Coming soon to a Playa near you!

Coming soon to a Playa near you!

Postby CapSmashy » Wed Dec 24, 2008 4:41 pm

The Megaton Bar!

Image

Irradiating the masses one drink at a time by slowly lumbering across the Playawasteland and dispensing ice cold shots of Megabomb. And if the R&D test victim weasels get it all worked out, back of the ticket libations for Burn Night, hot, fresh and tasty Flaming Megabombs served up Manside.

Construction will begin sometime after New Years with updates to follow. :D
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Postby jkisha » Wed Dec 24, 2008 7:16 pm

That should be great! I'll keep my eye out for it.

JK
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Postby CapSmashy » Thu Dec 25, 2008 10:06 am

The mighty Zulegoona has looked down from his lofty perch on high and spied our little piece of Megaton Heaven and blessed us with some seriously kick ass artwork. No really.

Image
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Postby LeChatNoir » Thu Dec 25, 2008 3:09 pm

I like the sound of this.

I'll bring the Geiger counter.
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Postby CapSmashy » Thu Dec 25, 2008 5:47 pm

I am planning on incorporating some steampunk elements into the design as well.

The bomb halves will be built utilizing a basic plywood rib structure for attaching the skin to. At this point, I am considering skinning the surface in horizontal rows of something simple like roof flashing and attaching vertical banding to "seal" them together. I am thinking this would give it the appearance of having been fabricated out of sheet metal. Detail work would include rivet heads, etc. to bring the steampunky elements into the design.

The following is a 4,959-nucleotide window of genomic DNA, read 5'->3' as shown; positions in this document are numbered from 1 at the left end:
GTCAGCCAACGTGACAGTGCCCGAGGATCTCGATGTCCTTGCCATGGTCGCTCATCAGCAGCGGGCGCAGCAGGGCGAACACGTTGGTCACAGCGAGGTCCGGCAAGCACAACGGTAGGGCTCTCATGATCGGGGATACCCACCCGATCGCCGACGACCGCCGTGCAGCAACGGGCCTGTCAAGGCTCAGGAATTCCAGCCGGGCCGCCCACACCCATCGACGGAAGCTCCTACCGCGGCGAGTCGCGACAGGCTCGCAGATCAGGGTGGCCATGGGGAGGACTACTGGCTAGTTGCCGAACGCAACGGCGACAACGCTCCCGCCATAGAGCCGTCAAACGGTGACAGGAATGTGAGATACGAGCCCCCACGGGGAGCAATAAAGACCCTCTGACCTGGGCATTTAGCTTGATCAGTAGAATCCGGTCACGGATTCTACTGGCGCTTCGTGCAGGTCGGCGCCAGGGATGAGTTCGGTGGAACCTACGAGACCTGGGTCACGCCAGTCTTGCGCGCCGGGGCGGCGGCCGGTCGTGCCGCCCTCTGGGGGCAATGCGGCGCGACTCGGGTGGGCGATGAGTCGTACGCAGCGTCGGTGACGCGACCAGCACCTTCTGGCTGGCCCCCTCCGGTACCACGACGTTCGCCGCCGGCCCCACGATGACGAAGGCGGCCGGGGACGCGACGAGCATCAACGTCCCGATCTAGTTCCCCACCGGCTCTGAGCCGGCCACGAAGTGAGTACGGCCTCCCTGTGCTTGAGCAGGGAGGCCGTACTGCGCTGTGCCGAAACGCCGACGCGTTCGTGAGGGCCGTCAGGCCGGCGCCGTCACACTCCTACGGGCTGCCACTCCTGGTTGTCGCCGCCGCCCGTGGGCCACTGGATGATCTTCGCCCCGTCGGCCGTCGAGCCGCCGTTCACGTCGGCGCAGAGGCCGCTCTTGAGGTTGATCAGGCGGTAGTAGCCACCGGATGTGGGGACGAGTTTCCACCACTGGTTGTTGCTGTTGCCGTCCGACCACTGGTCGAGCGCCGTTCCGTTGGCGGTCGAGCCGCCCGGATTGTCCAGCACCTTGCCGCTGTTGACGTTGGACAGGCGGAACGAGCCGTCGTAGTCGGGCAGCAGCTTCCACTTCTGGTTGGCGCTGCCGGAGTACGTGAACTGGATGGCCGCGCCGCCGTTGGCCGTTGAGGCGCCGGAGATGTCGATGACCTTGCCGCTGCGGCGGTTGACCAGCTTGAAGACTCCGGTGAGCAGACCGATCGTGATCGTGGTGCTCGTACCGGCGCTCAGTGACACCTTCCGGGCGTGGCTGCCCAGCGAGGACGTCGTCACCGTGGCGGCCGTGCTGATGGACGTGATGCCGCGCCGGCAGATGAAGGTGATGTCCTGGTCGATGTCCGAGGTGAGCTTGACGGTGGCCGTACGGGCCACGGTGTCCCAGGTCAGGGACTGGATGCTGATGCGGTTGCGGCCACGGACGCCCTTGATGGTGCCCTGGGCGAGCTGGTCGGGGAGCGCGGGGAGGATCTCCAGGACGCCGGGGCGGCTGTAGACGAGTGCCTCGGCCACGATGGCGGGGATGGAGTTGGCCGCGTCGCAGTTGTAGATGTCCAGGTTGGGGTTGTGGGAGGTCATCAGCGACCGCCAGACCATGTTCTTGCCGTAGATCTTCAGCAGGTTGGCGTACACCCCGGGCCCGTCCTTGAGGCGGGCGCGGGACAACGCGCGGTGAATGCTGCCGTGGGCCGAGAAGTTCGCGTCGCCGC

I'd like to utilize shade fabric for the top skin for weight and sun considerations, but I have a feeling it would be hard to match the base half in terms of overall color and "feel".

Oh, the base vehicles is a 79 postal jeep. Mechanical upgrades to it will include a 4 core radiator and the biggest high volume electric fan set up I can cram down in front of it. Probably a little overkill, but I also plan to add an oil and tranny cooler. I figure hedge all my bets before I leave with all the inexpensive things I can bolt on to help it run cooler on the primary mechanical systems.
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Postby Sail Man » Fri Dec 26, 2008 1:03 pm

Ohhh, I like the look of that artwork :D Good job Zule.

Cant wait to see it on the playa.
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Postby gyre » Fri Dec 26, 2008 3:37 pm

CapSmashy wrote:I am planning on incorporating some steampunk elements into the design as well.

The bomb halves will be built utilizing a basic plywood rib structure for attaching the skin to. At this point, I am considering skinning the surface in horizontal rows of something simple like roof flashing and attaching vertical banding to "seal" them together. I am thinking this would give it the appearance of having been fabricated out of sheet metal. Detail work would include rivet heads, etc. to bring the steampunky elements into the design.